Climate Of the Philippines

Published on December 2016 | Categories: Documents | Downloads: 39 | Comments: 0 | Views: 345
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Know About The Climate in The Philippines




Subject: Nat.Sci




School Year/Sem: 2015-2016/1st Semester
College Year/Section: BSBA 1A
Topic: Climate of the Phillipines
Reporter: Edraga, Shienna Rose A.

The Climate of the Philippines is either tropical rainforest,
tropical savanna or tropical monsoon, or humid
subtropical (in higher-altitude areas) characterized by
relatively high temperature, oppressive humidity and
plenty of rainfall.There are two seasons in the country, the
wet season and the dry season, based upon the amount of
This is dependent as well on your location in the country
as some areas experience rain all throughout the year
(see Climate Types).The seven warmest months of the
year are from March to October.

The winter monsoon brings cooler air from November to
February. May is the warmest month, and January, the
coolest.There are four recognized climate types in the
Philippines, and they are based on the distribution of
rainfall. They are described as follows:

Type I.. Two pronounced season: dry from November to
April and wet during the rest of the year.

Type II. No dry season with a pronounced rainfall from
November to January.

Type III. Seasons are not very pronounced, relatively dry
from November to April, and wet during the rest of the

Type IV. Rainfall is more or less evenly distributed
throughout the year.
There are three recognized seasons: Tag-init or Tag-araw
(the hot season or summer from March to May), Tag-ulan
(the rainy season from June to November), and Taglamig
(the cold season from December to February).
The humid southwest monsoon (May-October) is known as
"Habagat". The cool and dry winds of the northeast
monsoon (November April) are called "Amihan".These
seasons can seriously get mixed up by the El Niño / La
Niña effects. El Niño brings dry weather and even
droughts. La Niña stands for rainy weather and floods.

The Dry Season
The Philippines dry season starts in December and runs through
to about June. This period does not encounter any monsoons, you
do however have the consistent trade winds blowing from northeast which are generally dry.
Don't let this fool you as you are in the tropics and rain can fall
any day. If it rains in the dry season it will usually be a nice
afternoon shower to cool you down and wash the dust away, more
relieving than anything else.
Within the Philippines dry season you will encounter two
temperatures. During the months of December to February you
can expect cool and dry weather. January is the coolest month of
the year, when we say coolest you can expect a temperature
around 22 degrees Celsius, which is really quite nice. Up in the
Cordilleras they nearly freeze at 6 degrees Celsius.
From March to June you can expect hot and dry weather. May is
the hottest month of the year, you can expect temperatures in
the high thirties degree Celsius and at night , if it gets below 27
degrees Celsius, then you are lucky. Make sure you have air
conditioning or at least a fan.

The Wet Season

With the high humidity and heat of the months May and June it is
not surprising that something has to give, it just cannot stay this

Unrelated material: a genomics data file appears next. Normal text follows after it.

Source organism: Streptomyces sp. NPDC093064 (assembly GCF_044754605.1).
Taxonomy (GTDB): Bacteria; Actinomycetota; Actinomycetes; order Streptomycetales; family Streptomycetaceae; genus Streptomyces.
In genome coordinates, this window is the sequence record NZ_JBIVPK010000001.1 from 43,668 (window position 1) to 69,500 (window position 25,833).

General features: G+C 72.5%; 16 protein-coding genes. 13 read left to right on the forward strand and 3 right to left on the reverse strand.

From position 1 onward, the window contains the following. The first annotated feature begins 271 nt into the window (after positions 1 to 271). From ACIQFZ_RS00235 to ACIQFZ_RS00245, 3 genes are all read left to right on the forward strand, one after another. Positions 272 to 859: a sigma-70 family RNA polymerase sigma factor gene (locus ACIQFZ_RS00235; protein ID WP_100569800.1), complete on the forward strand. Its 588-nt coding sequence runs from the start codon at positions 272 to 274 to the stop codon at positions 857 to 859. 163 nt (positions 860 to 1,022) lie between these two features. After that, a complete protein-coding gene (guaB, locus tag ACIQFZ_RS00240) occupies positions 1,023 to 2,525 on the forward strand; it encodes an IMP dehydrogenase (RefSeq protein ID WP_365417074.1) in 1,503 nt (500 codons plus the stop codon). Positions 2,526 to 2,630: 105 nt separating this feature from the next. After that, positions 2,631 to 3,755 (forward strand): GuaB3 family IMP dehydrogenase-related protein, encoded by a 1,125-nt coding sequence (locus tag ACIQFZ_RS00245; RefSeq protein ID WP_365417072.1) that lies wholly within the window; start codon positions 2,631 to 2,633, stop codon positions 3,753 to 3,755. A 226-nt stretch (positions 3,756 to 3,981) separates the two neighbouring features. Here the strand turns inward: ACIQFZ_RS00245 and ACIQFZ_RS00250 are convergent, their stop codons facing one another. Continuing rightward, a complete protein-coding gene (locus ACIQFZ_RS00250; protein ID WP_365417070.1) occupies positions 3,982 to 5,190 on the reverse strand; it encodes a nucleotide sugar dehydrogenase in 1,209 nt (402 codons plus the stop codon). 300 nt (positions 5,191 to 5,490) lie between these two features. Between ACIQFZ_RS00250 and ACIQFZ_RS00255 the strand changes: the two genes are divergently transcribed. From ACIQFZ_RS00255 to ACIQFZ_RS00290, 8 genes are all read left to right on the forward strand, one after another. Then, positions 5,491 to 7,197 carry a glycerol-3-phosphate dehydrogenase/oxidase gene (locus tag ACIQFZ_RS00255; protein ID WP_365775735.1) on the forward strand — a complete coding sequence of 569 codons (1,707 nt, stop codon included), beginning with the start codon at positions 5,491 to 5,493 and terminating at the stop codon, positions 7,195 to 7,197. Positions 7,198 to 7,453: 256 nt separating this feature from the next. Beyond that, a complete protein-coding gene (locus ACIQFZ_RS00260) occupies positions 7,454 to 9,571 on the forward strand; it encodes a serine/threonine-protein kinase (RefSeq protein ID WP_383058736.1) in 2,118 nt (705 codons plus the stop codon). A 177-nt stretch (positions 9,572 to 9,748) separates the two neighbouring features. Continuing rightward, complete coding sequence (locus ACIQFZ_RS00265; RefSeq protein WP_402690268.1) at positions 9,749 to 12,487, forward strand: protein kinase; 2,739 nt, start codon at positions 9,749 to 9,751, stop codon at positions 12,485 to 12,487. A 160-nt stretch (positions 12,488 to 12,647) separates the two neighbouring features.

sticky forever and you are right. The season will break, usually in
July. It is July through to November that the rains come and boy do
they come. These rains are called monsoons and are a constant
wind bringing rain.
Each year during the southwestern monsoon the Philippines
climate also attracts typhoons which batter the Pacific eastern
coastline of Luzon , Samar , Leyte but nearly never Mindanao .
The typhoons come in from the Western Pacific in a north-westerly
direction, they also whip up the Philippines surf.
In the last years we counted less typhoons per year but they were
more violent and made landfall in the north and in the south. In
2009 a series of four cyclones battered northern Luzon in one

Typhoon Season
Every year tropical cyclones build up over the northwestern
Pacific. In the first phase they usually move from southeast to
Then most of them, but not all, veer towards north and then
north-east. Some of these cyclones leave crazy tracks. In 2012
typhoon Tembin/Igme passed twice at Taiwan's southern coast.

The strongest cyclone that ever did make landfall had been
Haiyan/Yolanda in November 2013. This Super Typhoon Cat.5
devastated parts of Leyte and Samar and left a trace of
destruction over the central Visayas.

*Typhoon Statistics

We analyze all tropical storms and typhoons of 100°-140° east
and 0°-40° north from 1950 to now. We only count storms with
sustained wind speed (10 minutes average) of over 65 km/h.
About 50% of all storms does not make landfall and only few
touch the Philippines.

The 63 years average is 26 storms and typhoons per year over
the northwestern Pacific.
January to end of April can be considered as storm/typhoon free
months. May and June and later in the year November and
December are moderate with an average of 2 storms/typhoons
making landfall in the Philippines.
But from July to end of October there are up to 6 tropical
storms or typhoons making landfall in the Philippines.
Most typhoons hit northern Luzon with a yearly average of 3.7
Then follow the Central Visayas with 2. storms per year and the
Eastern Visayas - Leyte/Samar with 1.9 storms.
The Bicol region and the National Capital Region (NCR) count 1.2
storms that make landfall.
The safest regions are Mindanao and southern Palawan. Southwestern Mindanao nearly never gets hit by a strong storm.

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